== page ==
As discussed in our most recent featured article on the topic of SIM Racing, there’s a local and international scene to dive into. Accordingly, we’ve brought on board a local expert on the topic, Justin Mifsud, who agreed to an interview. Read on to learn everything there is to know about SIM Racing!
As an expert in the field of SIMRacing, Justin is the Vice Chairman at International Digital Motorsport Federation, the Founder & CEO at World Pro Racing, the Founder & Team Manager at RPM Esports and a Producer and Presenter at Esports+.
#1 – Hi there Justin! From your point of view, what is SIMRacing and how has it developed over the past few years?
SIM Racing is short for simulation racing, and it’s quite simple. Basically, all anyone needs is a steering wheel, foot pedals and, of course, the PC (computer). Notably, the PC platform is clearly the preferred means of participating. Specifically, on consoles (such as PS5 and Xbox) the simulation is not as detailed due to various factors. Of note, you don’t have the ability to modify the settings as freely.
Out of all the titles, I’m not going to dive into which one I personally believe is the best. Overall, they all have their pros and cons, in multiple aspects. Actually, the variety of titles allows for individuals to play whatever they wish depending on their preference.
As long as the driver is performing well, especially in real life, and having fun, then that’s all that matters. Speaking of real-life, force-feedback is perhaps the only technology which I’d consider essential in any peripherals you choose to use regardless of the price.
Thanks to this life-like nature, SIM Racing is considered the modern day entry to motorsport, as proven by the kids and adults I work with on the daily. With the freedom of not getting hurt, being an awesome learning experience, it’s the first step prior to karting. Not everyone has the budget to get into karting and SIM Racing provides that cushion.
Over time, SIM Racing has developed rapidly, in accordance to the parallel development of the technology. Nowadays, SIM Racing is all about technology, the whole esport is technology. Now with new software and hardware incoming, we’re slowly closing the gap on reality, although it’ll never be 100%.
For example, at World Pro Racing (WPR), we have a professional motion simulator where we have seat belts which can be used to replicate the forces exerted on drivers when pressing the throttle or the brake – simulating real life.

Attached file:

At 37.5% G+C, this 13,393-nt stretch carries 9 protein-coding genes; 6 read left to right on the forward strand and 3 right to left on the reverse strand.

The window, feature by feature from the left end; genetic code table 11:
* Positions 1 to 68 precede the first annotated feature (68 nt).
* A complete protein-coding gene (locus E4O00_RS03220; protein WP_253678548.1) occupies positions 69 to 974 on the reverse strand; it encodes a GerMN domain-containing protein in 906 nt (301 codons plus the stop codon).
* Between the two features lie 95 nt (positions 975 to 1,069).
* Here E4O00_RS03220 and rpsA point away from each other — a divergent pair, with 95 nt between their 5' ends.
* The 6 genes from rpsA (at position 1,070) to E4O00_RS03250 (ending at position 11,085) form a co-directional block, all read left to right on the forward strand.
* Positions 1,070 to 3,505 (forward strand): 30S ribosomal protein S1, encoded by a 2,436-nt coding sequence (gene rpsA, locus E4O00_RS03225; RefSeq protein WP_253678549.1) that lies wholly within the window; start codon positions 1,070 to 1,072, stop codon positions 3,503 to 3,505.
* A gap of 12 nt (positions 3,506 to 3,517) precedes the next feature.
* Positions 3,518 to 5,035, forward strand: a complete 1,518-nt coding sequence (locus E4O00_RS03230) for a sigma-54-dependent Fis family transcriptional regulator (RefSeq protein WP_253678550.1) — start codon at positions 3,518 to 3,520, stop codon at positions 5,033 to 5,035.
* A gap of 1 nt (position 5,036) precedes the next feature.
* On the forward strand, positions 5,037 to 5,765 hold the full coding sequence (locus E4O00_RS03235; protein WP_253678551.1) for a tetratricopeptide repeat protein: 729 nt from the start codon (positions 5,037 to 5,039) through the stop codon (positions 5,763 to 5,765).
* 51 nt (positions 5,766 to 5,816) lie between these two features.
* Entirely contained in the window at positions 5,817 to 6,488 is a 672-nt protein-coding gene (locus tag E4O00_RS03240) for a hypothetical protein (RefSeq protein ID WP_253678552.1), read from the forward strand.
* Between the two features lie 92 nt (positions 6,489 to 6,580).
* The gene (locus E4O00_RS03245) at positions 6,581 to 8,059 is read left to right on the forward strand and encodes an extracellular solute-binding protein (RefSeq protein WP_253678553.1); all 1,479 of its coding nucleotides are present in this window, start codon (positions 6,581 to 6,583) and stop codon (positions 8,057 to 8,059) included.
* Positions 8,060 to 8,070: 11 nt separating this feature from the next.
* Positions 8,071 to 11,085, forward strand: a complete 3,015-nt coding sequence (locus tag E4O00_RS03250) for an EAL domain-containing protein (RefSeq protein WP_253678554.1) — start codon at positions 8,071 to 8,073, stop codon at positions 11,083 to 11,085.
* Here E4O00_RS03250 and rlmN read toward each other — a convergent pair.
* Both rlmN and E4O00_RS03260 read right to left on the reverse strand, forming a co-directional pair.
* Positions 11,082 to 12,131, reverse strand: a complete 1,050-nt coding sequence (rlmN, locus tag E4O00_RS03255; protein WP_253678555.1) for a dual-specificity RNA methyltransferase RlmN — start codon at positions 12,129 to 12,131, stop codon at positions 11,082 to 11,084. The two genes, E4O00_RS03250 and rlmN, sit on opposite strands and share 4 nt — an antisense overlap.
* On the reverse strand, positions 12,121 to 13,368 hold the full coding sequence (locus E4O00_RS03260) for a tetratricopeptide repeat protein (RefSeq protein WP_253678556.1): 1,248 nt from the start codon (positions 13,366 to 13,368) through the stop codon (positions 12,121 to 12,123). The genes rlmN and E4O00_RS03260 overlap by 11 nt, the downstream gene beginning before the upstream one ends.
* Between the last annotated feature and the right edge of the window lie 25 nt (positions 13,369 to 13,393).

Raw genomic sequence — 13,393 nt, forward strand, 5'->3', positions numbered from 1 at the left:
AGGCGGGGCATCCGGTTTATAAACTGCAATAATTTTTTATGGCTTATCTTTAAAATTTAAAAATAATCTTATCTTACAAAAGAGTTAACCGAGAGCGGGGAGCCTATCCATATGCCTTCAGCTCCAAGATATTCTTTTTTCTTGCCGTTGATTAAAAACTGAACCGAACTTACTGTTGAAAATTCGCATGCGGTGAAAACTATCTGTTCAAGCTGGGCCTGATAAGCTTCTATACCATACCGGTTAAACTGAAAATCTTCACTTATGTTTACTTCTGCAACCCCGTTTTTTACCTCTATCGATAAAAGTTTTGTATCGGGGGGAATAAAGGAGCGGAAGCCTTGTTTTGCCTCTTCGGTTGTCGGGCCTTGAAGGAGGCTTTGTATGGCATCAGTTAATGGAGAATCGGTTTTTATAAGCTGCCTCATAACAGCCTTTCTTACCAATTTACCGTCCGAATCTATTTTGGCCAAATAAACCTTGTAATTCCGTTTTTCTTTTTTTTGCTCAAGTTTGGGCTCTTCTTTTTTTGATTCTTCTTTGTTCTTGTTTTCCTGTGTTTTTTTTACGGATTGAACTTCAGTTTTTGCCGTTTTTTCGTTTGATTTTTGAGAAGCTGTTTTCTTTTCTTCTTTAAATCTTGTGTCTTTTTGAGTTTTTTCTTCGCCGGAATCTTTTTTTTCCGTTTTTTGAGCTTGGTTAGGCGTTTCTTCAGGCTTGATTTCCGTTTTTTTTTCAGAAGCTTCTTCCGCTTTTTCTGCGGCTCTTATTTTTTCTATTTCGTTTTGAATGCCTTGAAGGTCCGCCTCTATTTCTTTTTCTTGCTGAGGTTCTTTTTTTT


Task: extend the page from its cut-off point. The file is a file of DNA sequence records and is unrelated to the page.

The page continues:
Since I started dedicating my life to SIM Racing back in 2017, the evolution has come to a point where motorsport manufacturing, racing companies and competitive teams are all investing in technology. So much so, that software and technical engineers are needed to help such teams due to the immense benefits of SIM Racing – all the benefits of motorsport training without the costs of tires, fuel and possible accidents which can always lead to death.
Personally, I can vouch for SIM Racing myself as I learnt drifting from my simulator with no practice in real life to then use the real car to perform identically to the virtual world. With time, and by overcoming certain barriers such as the abusively expensive licensing of race tracks and the difficulty of acquiring data from manufacturers for specifications such as tires, SIM Racing technology will only continue to close the gap on motorsports, as software, physics, digital models, track conditions and weather conditions become more realistic and take SIM Racing to the next level.
In conclusion, the evolution of SIM Racing is heavily tied to the technology which is associated with a holistic approach involving game developers, competitors, the casual community, manufacturers and motorsport stakeholders.
#2 – As we mentioned in the article, there is definitely a Maltese scene for SIM Racing. Could you elaborate further on this and describe how we compare to other nations in this regards?
When we started in August 2017, compared to today, the Maltese scene hasn’t necessarily “blown up” despite our incessant efforts to grow the scene. My role in this context has been the founding of SIM Racing Malta, followed by WPR which involved me quitting my other jobs, sacrificing my wage.
Thanks to my grueling efforts and numerous sleepless nights, WPR has become the brand which is now known globally and hosting events for reputable motorsports manufacturers, featuring the top athletes the world. In addition, thanks to Sim Staff we have the likes of Adrian Figallo who was appointed as part of an adjudicating team working with F1 esports in UK apart from a local team here with WPR making the most of his expertise.
Locally, Sim Racing has grown a lot, especially in the casual aspect. Despite the gradual growth, when it comes to the level of competition, I’m not satisfied with it yet. From what I’ve observed so far, it will likely take some time to until it’s where I want it to be.
As a person, not as a businessman, I want to promote esports and that’s why I created Esports+, that’s why I became the Vice Chairman of the International Esports Digital Motorsport Federation in order to use my expertise to grow the international SIM Racing community, alongside the Maltese community which is always in my mind.
Compared to other nations, there is something that I always highlight – the mentality. The local mentality is something that I hate and I’m not someone to hate that often. Specifically, I strongly dislike the way in which we always paint ourselves as underdogs, especially in SIM Racing – there’s no good reason to be the underdog. Also, there’s no reason to mistreat and antagonize foreigners, which is something I’ve unfortunately encountered also. There’s always an excuse for not putting in the effort whatever it may be – at the end of the day you need to work yourself, to work hard irrelevant of the factors. Sure, maybe you might need to invest in an engineer to develop a setup, but you could do it yourself if you wanted to.